Why I Love Payson



Last Friday night, around 6 p.m., my wife and I were heading back to our place north of town when we spotted a puppy sprinting north right down the middle of the Beeline, from about Forest Road all the way past Home Depot. This little dog was impossible to catch, but it was not for lack of effort on the part of a half dozen or so drivers. We got him headed back south and then he decided to turn right onto Airport Road. His entourage followed him way past the airport where he finally disappeared into the woods and down toward some houses where we lost track of him.

One of the nice things about this effort was the diversity of the group trying to help, all of whom stuck with it for the duration (nearly 40 minutes). There was the 20-something "kid" with the baseball cap on backwards, a 30-something woman in her SUV, a Qwest guy in his truck with yellow lights flashing, and an old guy in his 60s with his much younger-looking wife. (I know for sure how old that last guy was because he was me.)

My wife and I spent a lot of years in the Valley until we finally figured out how we could get out of there and move to Payson full time. It's very hard for me to imagine what I witnessed in Payson last Friday ever happening in the Valley. One day in Phoenix, about three years ago, I was almost back home after work when I saw a neighbor of mine chasing his dog down the street. I stopped my car and tried to help, but he looked at me as if to say, "What are you doing, buddy? What's your angle here?"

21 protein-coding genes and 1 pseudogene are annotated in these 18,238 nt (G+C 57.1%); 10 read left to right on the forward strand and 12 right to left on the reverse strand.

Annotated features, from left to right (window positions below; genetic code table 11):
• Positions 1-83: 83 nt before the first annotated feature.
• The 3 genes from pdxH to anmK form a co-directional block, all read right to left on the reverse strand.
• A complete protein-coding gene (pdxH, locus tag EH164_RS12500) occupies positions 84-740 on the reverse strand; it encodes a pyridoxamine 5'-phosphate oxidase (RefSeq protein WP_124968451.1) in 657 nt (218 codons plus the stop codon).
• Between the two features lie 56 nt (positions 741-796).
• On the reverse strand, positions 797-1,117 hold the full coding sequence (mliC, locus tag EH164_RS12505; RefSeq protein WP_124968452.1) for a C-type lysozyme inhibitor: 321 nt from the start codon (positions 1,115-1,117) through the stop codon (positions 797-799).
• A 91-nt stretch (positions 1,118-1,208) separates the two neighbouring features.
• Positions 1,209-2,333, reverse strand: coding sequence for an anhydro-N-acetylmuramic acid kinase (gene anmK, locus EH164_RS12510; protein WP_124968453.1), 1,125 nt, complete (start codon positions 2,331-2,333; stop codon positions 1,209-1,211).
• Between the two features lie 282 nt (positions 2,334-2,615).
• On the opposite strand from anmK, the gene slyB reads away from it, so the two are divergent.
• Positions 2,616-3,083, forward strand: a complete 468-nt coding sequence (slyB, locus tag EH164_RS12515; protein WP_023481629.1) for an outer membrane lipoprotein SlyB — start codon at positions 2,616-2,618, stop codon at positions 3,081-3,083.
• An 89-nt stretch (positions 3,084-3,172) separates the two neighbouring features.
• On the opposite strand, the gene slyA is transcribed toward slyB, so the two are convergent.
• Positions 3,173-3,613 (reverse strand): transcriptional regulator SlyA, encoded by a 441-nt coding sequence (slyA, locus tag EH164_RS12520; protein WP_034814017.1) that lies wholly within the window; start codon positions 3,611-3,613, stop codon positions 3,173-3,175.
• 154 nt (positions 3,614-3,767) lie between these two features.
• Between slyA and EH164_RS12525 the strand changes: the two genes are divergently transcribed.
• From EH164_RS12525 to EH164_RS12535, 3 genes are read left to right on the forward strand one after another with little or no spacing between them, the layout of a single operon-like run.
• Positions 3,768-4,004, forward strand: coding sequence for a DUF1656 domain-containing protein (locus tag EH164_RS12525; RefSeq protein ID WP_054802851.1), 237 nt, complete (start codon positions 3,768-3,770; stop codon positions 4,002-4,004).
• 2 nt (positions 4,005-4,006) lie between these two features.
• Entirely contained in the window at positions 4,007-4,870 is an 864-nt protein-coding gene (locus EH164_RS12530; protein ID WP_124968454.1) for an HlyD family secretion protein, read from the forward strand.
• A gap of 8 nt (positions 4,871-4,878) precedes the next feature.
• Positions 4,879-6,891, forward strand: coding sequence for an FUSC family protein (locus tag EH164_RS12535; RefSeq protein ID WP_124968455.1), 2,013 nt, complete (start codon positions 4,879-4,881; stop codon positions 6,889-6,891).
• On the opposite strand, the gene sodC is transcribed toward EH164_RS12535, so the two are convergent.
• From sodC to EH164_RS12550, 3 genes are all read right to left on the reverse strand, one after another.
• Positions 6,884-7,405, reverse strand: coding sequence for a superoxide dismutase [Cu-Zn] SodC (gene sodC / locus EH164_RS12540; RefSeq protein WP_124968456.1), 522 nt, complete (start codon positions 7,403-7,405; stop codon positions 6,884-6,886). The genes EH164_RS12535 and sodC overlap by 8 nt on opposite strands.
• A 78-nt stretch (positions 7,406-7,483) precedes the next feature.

In Phoenix, you're lucky if your neighbors will even wave at you.

About a week ago, the callousness of the big city hit closer to home when my wife's brother was out for his morning walk in Scottsdale. It was his third day of retirement. As he crossed Indian School in a crosswalk with the green light and walk sign "protecting" him, a lady in a red car making a left turn broadsided him. He has some broken bones and will eventually recover, but here's the unbelievable part -- the lady just sped away.

Life is much different here in Payson. We love it here; you couldn't pay us enough to move back to the Valley.

Paul Dewey, Payson

Editor's note: This letter was shortened to fit within the Roundup's 400-word limit for letters to the editor.

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